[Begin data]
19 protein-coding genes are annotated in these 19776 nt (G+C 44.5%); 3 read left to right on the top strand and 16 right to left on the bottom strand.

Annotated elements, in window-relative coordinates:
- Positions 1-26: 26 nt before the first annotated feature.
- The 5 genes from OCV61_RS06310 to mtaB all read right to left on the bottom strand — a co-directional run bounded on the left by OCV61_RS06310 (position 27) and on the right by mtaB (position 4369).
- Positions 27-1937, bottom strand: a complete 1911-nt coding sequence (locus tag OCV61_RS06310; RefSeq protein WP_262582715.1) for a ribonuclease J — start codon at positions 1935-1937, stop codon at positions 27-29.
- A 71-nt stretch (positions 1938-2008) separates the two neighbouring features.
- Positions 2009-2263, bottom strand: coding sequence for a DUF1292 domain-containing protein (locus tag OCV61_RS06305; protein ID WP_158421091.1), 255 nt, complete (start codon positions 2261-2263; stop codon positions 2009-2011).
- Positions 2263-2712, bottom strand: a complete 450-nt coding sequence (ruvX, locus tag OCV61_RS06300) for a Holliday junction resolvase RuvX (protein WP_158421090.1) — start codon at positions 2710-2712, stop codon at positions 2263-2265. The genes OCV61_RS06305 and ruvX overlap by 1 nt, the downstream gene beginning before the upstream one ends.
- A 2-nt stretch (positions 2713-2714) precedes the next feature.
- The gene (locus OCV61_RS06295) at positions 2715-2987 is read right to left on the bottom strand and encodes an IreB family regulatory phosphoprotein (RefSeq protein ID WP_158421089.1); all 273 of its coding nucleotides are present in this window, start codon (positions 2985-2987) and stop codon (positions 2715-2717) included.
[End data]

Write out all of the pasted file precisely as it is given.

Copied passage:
19 protein-coding genes are annotated in these 19776 nt (G+C 44.5%); 3 read left to right on the top strand and 16 right to left on the bottom strand.

Annotated elements, in window-relative coordinates:
- Positions 1-26: 26 nt before the first annotated feature.
- The 5 genes from OCV61_RS06310 to mtaB all read right to left on the bottom strand — a co-directional run bounded on the left by OCV61_RS06310 (position 27) and on the right by mtaB (position 4369).
- Positions 27-1937, bottom strand: a complete 1911-nt coding sequence (locus tag OCV61_RS06310; RefSeq protein WP_262582715.1) for a ribonuclease J — start codon at positions 1935-1937, stop codon at positions 27-29.
- A 71-nt stretch (positions 1938-2008) separates the two neighbouring features.
- Positions 2009-2263, bottom strand: coding sequence for a DUF1292 domain-containing protein (locus tag OCV61_RS06305; protein ID WP_158421091.1), 255 nt, complete (start codon positions 2261-2263; stop codon positions 2009-2011).
- Positions 2263-2712, bottom strand: a complete 450-nt coding sequence (ruvX, locus tag OCV61_RS06300) for a Holliday junction resolvase RuvX (protein WP_158421090.1) — start codon at positions 2710-2712, stop codon at positions 2263-2265. The genes OCV61_RS06305 and ruvX overlap by 1 nt, the downstream gene beginning before the upstream one ends.
- A 2-nt stretch (positions 2713-2714) precedes the next feature.
- The gene (locus OCV61_RS06295) at positions 2715-2987 is read right to left on the bottom strand and encodes an IreB family regulatory phosphoprotein (RefSeq protein ID WP_158421089.1); all 273 of its coding nucleotides are present in this window, start codon (positions 2985-2987) and stop codon (positions 2715-2717) included.